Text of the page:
First Drive: 2011 Chevrolet Camaro SS Convertible

Roy Ritchie

About the only thing that seems to elicit more feedback in New Orleans than our Chevy is the seemingly innocent question, "Where should we eat?" Everyone, it seems, has a list of ten restaurants we have to visit before we leave, and no one's list overlaps. The sheer multitude of popular restaurants tells a story of renewal that recent statistics seem to support. New Orleans's population is becoming wealthier and better educated. Tourism is strong, and the city's many colleges are expanding. No one downtown is willing to say he or she is thankful for the storm, but many have no problem predicting that it will lead to a better New Orleans. Oh, and the food rocks.

Meraux, Louisiana, about eight miles from downtown New Orleans, probably had plenty of good restaurants, too. But when we roll through the following morning, the only venue the locals can recommend for breakfast is McDonald's. The Golden Arches stand alone in front of a deserted shopping center, which, like everything else around here, was submerged under ten feet of water back in 2005. "My daughter used to work in that dollar store," drawls Claude Arnold, a native of nearby Chalmette. Like most of the pre-Katrina population here, he left before the storm hit and found nothing to returnto. "I had four inches of mud in my house. My furniture didn't look like furniture anymore."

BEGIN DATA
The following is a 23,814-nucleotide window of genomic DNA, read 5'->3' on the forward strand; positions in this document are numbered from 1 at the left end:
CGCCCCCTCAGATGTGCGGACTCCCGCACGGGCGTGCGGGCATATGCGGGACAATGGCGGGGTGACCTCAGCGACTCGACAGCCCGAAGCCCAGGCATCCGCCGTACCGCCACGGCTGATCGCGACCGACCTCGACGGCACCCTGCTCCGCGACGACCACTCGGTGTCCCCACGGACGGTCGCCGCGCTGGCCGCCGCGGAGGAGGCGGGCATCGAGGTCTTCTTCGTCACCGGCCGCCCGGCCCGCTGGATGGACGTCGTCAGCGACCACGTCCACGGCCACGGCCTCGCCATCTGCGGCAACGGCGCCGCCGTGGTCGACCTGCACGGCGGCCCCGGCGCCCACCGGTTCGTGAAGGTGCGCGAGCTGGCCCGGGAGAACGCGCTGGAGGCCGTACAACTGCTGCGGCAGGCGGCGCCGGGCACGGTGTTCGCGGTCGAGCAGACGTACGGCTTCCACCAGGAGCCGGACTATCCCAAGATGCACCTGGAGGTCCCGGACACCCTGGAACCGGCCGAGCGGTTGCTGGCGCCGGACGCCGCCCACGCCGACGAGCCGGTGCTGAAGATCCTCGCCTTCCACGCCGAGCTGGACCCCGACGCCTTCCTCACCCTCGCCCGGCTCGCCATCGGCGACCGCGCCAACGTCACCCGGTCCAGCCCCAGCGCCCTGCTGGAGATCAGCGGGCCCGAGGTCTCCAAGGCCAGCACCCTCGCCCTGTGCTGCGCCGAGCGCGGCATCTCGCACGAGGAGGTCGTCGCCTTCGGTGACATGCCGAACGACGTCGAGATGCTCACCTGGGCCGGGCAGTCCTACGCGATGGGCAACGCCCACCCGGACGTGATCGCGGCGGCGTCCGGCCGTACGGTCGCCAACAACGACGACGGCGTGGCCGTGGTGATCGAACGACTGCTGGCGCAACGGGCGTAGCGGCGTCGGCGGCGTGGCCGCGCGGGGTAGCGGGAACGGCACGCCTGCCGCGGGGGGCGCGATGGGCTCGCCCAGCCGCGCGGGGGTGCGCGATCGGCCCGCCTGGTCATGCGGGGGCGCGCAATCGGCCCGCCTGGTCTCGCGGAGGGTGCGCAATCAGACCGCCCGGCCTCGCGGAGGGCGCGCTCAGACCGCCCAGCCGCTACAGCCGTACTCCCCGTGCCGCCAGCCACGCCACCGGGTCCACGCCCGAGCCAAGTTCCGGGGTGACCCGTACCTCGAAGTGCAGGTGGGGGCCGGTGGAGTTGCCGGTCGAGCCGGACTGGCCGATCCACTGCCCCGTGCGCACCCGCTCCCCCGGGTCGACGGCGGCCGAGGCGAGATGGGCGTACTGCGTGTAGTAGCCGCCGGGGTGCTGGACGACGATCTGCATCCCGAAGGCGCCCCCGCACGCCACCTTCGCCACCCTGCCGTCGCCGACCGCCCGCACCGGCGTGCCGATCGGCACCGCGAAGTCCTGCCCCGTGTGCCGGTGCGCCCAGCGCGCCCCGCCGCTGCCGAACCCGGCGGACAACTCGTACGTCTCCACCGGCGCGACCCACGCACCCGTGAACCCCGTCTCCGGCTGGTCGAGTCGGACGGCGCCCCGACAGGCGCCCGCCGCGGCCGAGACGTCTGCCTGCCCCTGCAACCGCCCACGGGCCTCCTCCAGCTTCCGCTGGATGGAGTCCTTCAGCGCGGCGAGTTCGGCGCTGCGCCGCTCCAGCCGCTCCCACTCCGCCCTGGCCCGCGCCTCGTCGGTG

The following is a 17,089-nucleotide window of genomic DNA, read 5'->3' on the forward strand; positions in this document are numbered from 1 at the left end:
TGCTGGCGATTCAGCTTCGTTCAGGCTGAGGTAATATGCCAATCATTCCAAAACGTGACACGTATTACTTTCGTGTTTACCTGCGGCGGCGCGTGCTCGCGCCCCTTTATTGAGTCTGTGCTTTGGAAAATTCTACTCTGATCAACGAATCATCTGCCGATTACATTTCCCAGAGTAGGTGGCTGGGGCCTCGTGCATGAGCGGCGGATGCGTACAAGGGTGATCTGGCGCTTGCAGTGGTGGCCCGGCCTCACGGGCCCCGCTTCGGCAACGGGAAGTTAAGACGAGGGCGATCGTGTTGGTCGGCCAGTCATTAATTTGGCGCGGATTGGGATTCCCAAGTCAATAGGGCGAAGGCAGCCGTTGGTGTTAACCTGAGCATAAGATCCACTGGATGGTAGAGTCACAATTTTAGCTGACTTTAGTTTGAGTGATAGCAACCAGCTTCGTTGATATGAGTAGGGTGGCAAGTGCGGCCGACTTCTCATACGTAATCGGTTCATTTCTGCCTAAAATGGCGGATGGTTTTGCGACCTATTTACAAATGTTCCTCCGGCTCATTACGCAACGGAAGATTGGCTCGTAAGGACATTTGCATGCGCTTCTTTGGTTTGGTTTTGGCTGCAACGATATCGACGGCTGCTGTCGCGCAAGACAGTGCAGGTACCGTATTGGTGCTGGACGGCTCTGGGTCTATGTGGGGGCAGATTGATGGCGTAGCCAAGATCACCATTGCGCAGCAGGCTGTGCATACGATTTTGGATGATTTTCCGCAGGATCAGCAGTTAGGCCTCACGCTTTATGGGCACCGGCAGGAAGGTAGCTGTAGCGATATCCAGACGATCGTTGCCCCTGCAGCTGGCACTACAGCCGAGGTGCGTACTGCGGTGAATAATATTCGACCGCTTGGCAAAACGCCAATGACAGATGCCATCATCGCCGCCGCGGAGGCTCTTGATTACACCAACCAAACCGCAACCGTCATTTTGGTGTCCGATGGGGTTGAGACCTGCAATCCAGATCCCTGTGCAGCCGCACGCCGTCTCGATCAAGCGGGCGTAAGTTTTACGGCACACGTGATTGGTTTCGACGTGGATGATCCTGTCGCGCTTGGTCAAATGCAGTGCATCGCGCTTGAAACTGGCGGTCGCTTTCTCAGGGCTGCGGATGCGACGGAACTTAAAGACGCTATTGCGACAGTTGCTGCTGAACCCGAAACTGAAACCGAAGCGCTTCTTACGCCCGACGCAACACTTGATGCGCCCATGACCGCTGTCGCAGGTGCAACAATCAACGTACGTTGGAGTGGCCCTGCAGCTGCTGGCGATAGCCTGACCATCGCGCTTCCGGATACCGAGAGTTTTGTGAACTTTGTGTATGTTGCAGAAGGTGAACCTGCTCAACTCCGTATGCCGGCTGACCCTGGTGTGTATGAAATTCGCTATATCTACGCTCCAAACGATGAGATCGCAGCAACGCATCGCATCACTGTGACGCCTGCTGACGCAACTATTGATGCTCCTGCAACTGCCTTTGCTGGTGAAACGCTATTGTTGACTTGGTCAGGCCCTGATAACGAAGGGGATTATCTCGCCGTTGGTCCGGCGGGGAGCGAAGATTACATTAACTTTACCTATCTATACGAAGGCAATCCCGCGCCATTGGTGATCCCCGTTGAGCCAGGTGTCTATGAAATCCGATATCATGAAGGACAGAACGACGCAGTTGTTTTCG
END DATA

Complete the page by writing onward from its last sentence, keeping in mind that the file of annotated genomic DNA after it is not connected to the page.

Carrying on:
Even with the sun shining, it's barely 40 degrees outside, and there's a stiff wind blowing off Lake Pontchartrain. Or is it coming from the Mississippi? Or the Gulf? Or one of the many canals? Or the marshlands? News flash: there's a lot of water around here. In any event, the Camaro's seat heaters are much appreciated, even if they don't provide as much bum-scorching comfort as those in convertibles like the Mazda Miata. There are a few other signs that the Camaro's cabin wasn't originally designed for top-down duty. The morning sun completely washes out the center radio display, and utility, already in short supply in the coupe, predictably becomes even more of a precious commodity. The trunk holds a respectable 10.2 cubic feet of luggage but shrinks to 7.9 with the top down. Whatever goes in there must fit through an acorn-size opening due to the trunk lid's origami cutline. On the plus side, the sunshine brings the dark interior out of the shadows, relieving the coupe's cavelike atmosphere.

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